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Role of Digital Twin in Automotive Industry

17 December 2018 #Technology & Innovation #Technology and Innovation Articles

Article written by Munish Sharma who is heading Customer Experience Management (CEM) value engine of the Innovation and Transformation Group at TCS UK & Ireland. He has over 17 years of automotive industry experience focusing on digital transformation of manufacturing industry.


In the past few decades mass production, lean adoption and globalisation were the key enablers for the automotive industry to drive growth (profit margins). The future growth of the industry is expected to be fuelled from ‘data led manufacturing’ (Industry 4.0) where enterprise data across the product life cycle will be further leveraged to build faster, cost effective and high quality products.

The role of digital twin in realising the perceived benefits from ‘data led manufacturing’ is the topic handpicked for this article. This article will be addressing some key points (listed below) which will help the readers to understand the concept of digital twin and its potential applications to solve existing problems in vehicle product design, manufacturing, sales and service.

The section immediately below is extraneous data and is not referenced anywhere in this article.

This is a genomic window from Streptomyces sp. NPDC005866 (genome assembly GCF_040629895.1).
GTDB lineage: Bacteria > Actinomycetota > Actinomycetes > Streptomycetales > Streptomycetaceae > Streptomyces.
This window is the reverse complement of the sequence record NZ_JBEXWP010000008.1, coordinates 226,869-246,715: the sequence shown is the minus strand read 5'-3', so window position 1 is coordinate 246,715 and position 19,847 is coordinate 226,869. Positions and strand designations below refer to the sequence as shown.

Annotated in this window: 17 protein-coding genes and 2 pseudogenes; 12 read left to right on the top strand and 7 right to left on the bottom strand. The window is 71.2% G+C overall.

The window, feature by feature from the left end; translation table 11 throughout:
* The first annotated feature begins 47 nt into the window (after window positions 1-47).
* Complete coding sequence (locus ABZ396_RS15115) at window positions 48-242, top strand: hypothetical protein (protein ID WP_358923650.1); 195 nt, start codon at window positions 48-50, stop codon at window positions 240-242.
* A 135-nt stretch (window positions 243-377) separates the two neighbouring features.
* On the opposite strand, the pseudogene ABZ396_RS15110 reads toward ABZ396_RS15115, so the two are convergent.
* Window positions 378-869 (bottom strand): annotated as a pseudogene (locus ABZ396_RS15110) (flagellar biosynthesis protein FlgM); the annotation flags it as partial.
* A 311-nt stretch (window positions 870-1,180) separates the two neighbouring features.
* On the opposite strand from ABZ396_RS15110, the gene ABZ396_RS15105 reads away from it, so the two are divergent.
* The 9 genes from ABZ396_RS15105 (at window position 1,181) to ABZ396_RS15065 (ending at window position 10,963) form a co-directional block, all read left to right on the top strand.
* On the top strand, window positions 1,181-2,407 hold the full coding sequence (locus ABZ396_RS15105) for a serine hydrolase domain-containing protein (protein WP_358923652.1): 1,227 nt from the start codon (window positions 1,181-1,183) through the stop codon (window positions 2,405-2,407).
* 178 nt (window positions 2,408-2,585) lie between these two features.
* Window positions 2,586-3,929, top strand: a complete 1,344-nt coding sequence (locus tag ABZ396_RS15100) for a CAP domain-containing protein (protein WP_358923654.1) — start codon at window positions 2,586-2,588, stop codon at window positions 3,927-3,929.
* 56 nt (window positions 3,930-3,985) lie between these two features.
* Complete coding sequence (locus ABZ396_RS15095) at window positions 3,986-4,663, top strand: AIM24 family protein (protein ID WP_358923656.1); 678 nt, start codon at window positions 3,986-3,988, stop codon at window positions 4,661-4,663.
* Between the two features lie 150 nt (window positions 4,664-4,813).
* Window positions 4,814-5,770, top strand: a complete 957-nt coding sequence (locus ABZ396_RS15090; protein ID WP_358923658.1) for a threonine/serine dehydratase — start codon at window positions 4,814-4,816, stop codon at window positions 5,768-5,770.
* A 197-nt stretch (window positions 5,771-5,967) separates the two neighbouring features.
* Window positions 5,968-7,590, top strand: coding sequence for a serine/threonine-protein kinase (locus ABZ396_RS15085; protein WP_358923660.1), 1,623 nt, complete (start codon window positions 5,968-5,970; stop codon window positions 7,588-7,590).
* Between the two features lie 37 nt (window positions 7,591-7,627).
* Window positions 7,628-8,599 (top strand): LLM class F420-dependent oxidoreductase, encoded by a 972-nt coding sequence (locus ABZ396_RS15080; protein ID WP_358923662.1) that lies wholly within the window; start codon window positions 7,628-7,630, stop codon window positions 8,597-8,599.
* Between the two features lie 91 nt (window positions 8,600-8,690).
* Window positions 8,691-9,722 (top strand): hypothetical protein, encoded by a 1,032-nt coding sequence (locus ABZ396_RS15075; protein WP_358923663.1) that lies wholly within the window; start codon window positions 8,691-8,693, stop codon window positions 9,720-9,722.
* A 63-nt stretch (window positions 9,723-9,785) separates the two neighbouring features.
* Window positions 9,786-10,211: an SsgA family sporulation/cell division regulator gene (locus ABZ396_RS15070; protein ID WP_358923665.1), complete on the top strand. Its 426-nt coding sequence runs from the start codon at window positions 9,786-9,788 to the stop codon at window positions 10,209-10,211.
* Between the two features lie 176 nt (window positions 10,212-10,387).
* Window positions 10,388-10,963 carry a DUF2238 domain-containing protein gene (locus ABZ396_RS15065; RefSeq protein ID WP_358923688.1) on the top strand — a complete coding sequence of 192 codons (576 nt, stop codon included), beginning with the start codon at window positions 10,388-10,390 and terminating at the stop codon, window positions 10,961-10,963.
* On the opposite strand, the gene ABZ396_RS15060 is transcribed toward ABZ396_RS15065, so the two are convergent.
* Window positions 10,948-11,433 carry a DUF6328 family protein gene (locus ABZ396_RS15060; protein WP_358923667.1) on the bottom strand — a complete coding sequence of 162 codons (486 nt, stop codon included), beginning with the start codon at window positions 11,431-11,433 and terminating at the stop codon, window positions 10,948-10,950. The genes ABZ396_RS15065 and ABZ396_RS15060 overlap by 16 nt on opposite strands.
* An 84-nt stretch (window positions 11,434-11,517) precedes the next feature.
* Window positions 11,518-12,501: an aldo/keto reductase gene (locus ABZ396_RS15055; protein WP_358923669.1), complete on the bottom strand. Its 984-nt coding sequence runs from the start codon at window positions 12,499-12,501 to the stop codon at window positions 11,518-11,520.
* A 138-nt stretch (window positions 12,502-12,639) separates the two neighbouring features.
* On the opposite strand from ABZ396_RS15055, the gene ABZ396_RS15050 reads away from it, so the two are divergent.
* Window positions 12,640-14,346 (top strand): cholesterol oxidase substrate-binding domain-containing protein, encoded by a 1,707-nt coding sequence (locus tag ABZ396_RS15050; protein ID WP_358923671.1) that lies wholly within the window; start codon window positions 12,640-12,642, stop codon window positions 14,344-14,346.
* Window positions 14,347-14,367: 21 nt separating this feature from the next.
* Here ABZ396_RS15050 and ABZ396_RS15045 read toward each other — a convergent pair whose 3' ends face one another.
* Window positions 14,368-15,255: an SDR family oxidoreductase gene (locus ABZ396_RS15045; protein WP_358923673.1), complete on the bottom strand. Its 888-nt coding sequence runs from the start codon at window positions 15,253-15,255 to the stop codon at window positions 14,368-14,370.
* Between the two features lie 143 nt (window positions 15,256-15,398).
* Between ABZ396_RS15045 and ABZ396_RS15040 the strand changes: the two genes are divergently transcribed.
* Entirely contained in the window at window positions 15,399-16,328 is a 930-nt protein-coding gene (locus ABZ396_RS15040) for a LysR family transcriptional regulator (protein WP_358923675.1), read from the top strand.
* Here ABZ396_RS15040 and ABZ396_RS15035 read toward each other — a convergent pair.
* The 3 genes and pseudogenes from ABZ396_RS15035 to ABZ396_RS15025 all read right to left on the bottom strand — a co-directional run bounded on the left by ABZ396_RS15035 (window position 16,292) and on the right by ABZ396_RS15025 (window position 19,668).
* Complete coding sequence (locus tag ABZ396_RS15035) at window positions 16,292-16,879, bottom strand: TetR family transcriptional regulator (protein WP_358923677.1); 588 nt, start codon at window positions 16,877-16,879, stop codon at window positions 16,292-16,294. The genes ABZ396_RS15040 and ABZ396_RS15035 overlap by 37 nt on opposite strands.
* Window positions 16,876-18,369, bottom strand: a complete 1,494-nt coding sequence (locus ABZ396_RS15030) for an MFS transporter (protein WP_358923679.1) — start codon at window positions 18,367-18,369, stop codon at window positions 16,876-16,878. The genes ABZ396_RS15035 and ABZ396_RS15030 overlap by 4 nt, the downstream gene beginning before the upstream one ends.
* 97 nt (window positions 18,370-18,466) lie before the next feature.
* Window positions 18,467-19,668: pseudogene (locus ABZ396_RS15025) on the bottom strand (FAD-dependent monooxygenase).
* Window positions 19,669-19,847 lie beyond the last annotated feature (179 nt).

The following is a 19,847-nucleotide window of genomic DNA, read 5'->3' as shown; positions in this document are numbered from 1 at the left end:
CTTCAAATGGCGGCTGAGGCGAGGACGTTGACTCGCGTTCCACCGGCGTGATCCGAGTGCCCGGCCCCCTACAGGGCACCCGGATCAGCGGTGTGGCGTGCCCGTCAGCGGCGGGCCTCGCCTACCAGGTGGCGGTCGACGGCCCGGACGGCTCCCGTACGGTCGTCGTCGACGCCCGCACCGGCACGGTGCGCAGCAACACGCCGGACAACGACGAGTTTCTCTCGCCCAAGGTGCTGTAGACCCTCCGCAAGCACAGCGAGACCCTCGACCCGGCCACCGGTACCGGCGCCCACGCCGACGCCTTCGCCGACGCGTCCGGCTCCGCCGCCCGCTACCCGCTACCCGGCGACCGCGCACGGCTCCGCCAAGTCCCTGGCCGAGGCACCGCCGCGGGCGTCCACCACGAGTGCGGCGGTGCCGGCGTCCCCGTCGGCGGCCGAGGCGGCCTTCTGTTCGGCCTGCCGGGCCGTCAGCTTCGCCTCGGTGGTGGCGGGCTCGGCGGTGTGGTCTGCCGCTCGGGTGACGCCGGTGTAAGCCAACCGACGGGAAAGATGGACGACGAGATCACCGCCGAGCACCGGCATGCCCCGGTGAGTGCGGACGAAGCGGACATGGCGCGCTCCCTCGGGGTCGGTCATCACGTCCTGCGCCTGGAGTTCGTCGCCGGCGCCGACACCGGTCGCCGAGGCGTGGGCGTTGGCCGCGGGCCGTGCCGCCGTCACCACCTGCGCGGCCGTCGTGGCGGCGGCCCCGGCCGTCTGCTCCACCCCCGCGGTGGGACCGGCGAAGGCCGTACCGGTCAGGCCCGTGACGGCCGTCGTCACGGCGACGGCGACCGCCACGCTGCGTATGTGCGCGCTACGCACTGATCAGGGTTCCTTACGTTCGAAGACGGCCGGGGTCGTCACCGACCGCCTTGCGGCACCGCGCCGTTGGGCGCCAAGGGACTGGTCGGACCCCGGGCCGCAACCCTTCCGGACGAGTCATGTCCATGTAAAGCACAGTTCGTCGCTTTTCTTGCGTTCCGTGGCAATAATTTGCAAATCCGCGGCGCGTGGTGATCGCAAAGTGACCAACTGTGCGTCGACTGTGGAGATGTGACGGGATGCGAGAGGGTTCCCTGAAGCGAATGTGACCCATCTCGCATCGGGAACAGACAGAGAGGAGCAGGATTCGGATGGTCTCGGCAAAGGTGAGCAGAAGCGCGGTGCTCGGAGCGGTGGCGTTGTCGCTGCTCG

Key points addressed in the article:

  1. Definition of ‘Digital Twin’
  2. View of product life cycle data (Automotive Industry)
  3. Role of digital twin to address the current challenges of automotive industry

Definition of Digital Twin:

The simple definition of digital twin is a pairing of virtual and physical worlds; which allows analysis of data and monitoring of systems to solve the problems before they even occur. The key technologies i.e. IoT (Internet of things), 3D simulation tools and predictive analytics sits at the core of digital twin.

The digital twin is composed of three components i.e. physical entities in the real world, their virtual models and the connected data/view that tie the two worlds. The below figure (1.0) elaborates the concept of digital twin further. The left hand side picture represents the physical road ahead and its virtual image on the satellite navigator (SatNav). In this scenario, driver needs to do three things: (1) View the SatNav for direction (2) View the actual road (3) overlay the SatNav direction mentally into the actual road to take the right turn. This requires mental effort, some degree of driver experience and sense of timing to reach to your destination flawlessly. In the right hand picture of the vehicle, vehicle is using Augmented Reality (AR) capability, where driver has converged view of digital and physical world to take turns on the road. This prevents mental effort, distraction, minimizes driver error and freeing driver to focus on the road. This concept can be applied across the value chain to perform operations efficiently by leveraging different technology capabilities (IoT, Big Data Analytics, Simulation techniques).